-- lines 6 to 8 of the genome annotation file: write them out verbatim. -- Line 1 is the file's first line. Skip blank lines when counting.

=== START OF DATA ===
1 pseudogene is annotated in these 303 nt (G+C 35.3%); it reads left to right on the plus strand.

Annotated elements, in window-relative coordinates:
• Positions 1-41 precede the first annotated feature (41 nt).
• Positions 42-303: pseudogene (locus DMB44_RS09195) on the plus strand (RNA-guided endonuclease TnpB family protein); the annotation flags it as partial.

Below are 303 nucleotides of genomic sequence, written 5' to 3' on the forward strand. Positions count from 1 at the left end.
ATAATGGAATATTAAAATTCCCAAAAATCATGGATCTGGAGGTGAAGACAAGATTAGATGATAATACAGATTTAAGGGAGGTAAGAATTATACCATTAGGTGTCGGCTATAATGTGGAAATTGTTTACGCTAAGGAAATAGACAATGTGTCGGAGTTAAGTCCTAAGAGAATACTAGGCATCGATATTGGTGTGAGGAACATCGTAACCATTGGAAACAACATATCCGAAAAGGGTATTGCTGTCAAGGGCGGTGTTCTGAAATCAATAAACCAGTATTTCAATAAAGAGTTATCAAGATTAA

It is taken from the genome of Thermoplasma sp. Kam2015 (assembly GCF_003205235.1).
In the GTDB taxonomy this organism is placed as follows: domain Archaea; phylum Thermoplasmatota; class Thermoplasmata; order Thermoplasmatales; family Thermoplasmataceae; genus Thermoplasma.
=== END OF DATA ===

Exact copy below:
ATAATGGAATATTAAAATTCCCAAAAATCATGGATCTGGAGGTGAAGACAAGATTAGATGATAATACAGATTTAAGGGAGGTAAGAATTATACCATTAGGTGTCGGCTATAATGTGGAAATTGTTTACGCTAAGGAAATAGACAATGTGTCGGAGTTAAGTCCTAAGAGAATACTAGGCATCGATATTGGTGTGAGGAACATCGTAACCATTGGAAACAACATATCCGAAAAGGGTATTGCTGTCAAGGGCGGTGTTCTGAAATCAATAAACCAGTATTTCAATAAAGAGTTATCAAGATTAA

It is taken from the genome of Thermoplasma sp. Kam2015 (assembly GCF_003205235.1).
In the GTDB taxonomy this organism is placed as follows: domain Archaea; phylum Thermoplasmatota; class Thermoplasmata; order Thermoplasmatales; family Thermoplasmataceae; genus Thermoplasma.